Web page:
Double Tops/Bottoms and Triangle Patterns

Double Top/Double Bottom

Bearish double top for Talivaara shares
These patterns are easy to find and trade and are an indication that a trend is about to reverse. A double top forms when a share price struggles to exceed a particular price level on either an intra-day basis or closing-day basis. The result is that the share price tops at the same level twice and retreats as sellers take hold. Double tops are therefore bearish patterns that are highly reliable. A word of caution though, for the pattern to be valid, the two tops should have at least a 7 day gap in between.  For Talvivaara shares, a double top formed in January 2011 when the shares failed to break the level over 600p for the second time. The result is that sellers took hold and a double top was formed. To make matters worse, a bearish head and shoulders formation was also present making the decline steep once the neckline was broken.

Bullish double bottom for Halfords shares
Double bottoms are when a share price stops at a share price twice and then rises back up indicating good support at that particular level. Thus it is a bullish pattern. This is shown for Halfords shares in 2012. The shares bottomed at just below 200p twice on a fairly short-term timescale - there was a 7 day + gap though making the formation valid. The result was a sharp rise back up following the realisation that the pattern was valid. To improve success rates for short-term double bottoms, you should wait for the island in the middle to be broken above. In this case the island has a maximum just above 200. Waiting for the share price to exceed this again would be a good idea. Rather than just picking a double bottom I chose Halfords as once again is has an IH&S pattern within it. Once the neckline is broken, a buy signal is generated. For cautious traders you would wait for the shoulder base line to be breached. Buying shares following a double bottom is likely to reap greater rewards if there is a steep decline beforehand.

One final point - the points that form the double top/bottom don't have to be sharp spikes. They can be curved, long-term support forms. Furthermore, the price does not have to top and bottom at exactly the same share price, but if the disparity between the two is greater than a couple of percent then it is probably invalid.

Ascending/Symmetrical/Descending Triangles

Ascending triangle for BP shares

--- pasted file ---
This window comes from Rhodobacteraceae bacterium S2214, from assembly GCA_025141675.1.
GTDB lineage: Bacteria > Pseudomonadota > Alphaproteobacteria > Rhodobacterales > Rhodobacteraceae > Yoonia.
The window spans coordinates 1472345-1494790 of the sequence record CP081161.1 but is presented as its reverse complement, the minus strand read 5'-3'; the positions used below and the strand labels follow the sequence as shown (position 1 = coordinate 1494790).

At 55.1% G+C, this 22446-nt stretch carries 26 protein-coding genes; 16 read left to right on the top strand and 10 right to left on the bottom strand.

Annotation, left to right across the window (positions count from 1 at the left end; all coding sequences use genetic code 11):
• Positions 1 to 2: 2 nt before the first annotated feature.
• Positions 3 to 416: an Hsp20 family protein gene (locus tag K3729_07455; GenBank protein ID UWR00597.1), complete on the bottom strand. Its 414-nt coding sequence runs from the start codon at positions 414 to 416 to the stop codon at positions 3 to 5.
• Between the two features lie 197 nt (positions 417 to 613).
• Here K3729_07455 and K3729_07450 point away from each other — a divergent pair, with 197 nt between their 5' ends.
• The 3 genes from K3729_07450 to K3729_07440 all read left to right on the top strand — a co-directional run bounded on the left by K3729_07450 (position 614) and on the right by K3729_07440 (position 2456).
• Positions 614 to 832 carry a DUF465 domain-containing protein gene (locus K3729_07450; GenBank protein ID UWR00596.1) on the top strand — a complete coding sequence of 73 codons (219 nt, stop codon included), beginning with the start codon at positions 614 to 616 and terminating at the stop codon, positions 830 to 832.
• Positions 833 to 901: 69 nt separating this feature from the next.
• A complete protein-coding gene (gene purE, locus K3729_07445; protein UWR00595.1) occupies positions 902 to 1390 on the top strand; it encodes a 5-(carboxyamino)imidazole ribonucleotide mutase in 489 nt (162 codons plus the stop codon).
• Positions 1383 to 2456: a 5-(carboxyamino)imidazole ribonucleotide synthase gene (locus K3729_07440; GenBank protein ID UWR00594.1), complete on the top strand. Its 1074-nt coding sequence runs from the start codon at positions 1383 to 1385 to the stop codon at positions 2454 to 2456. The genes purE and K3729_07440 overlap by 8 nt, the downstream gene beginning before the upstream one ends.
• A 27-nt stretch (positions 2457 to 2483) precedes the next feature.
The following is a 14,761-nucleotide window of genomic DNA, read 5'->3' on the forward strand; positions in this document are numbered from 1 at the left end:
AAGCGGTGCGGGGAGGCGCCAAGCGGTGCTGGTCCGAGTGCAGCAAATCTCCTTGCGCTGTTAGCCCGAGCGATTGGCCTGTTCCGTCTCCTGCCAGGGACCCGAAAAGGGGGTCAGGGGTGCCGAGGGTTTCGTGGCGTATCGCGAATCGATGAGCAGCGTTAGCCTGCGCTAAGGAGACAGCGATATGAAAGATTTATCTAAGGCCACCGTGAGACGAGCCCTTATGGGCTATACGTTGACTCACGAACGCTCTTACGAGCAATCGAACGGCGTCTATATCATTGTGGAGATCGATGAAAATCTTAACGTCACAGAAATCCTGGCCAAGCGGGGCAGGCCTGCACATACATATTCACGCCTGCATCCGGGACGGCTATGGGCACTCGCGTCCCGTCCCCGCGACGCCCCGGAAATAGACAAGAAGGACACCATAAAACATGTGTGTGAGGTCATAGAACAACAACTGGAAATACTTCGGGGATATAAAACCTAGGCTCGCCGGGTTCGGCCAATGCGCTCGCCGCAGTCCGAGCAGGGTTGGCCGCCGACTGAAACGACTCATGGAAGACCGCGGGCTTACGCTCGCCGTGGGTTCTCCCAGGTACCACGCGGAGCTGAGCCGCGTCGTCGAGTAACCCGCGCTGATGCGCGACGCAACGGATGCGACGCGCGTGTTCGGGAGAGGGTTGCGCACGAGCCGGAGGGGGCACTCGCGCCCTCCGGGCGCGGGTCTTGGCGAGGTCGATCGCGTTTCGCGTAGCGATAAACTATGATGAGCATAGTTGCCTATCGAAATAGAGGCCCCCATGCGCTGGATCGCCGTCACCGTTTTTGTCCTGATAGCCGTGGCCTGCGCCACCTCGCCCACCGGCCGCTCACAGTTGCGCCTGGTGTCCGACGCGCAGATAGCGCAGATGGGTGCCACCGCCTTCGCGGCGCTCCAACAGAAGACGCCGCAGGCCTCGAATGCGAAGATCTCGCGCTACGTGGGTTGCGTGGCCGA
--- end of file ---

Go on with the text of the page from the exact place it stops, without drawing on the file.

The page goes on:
Triangles are a relatively common share price pattern and they can come in a variety of time lengths. Ascending and descending triangles are right-angled in nature. They involve horizontal resistance and support respectively with the other line sloping upwards and downward respectively. The result is that the two lines eventually 'pinch-out' as the share price trading range becomes smaller and smaller. Usually a breakout will occur upwards and downwards respectively. A very-long term ascending triangle is currently still being formed for BP shares. Since the Gulf of Mexico Oil Spill in 2010, the shares trading range has slowly tightened. The horizontal resistance is also round-number resistance at 500p with the upward sloping support running from the lows of 300 to around 450 currently. To trade this pattern, you would set a stop loss a few percent below the rising support and look for an eventual breakout past 500p perhaps to as high as 600p. Placing a stop loss below the rising support ensures that losses are not too great considering any downside breakout would likely be steep with 400p being a subsequent short-term target. You would sell the stock should the uptrend be broken through. A descending triangle is the same apart from the formation is flipped and thus the share price is likely to break below the horizontal support.

Symmetrical triangle for Electrocomponents
The difference between these and a symmetrical triangle is that the symmetrical triangle does not have horizontal support/resistance, but rather has two sloping lines; one upward (support) and one downward (resistance). A long-term example is for Electrocomponents shares. Within the triangle there is also a H&S formation with a rising neckline that has created long-run support. For this example, the buy signal is generated upon the breakout in late 2012. Symmetrical triangles can be both bullish and bearish so waiting for a breakout is essential.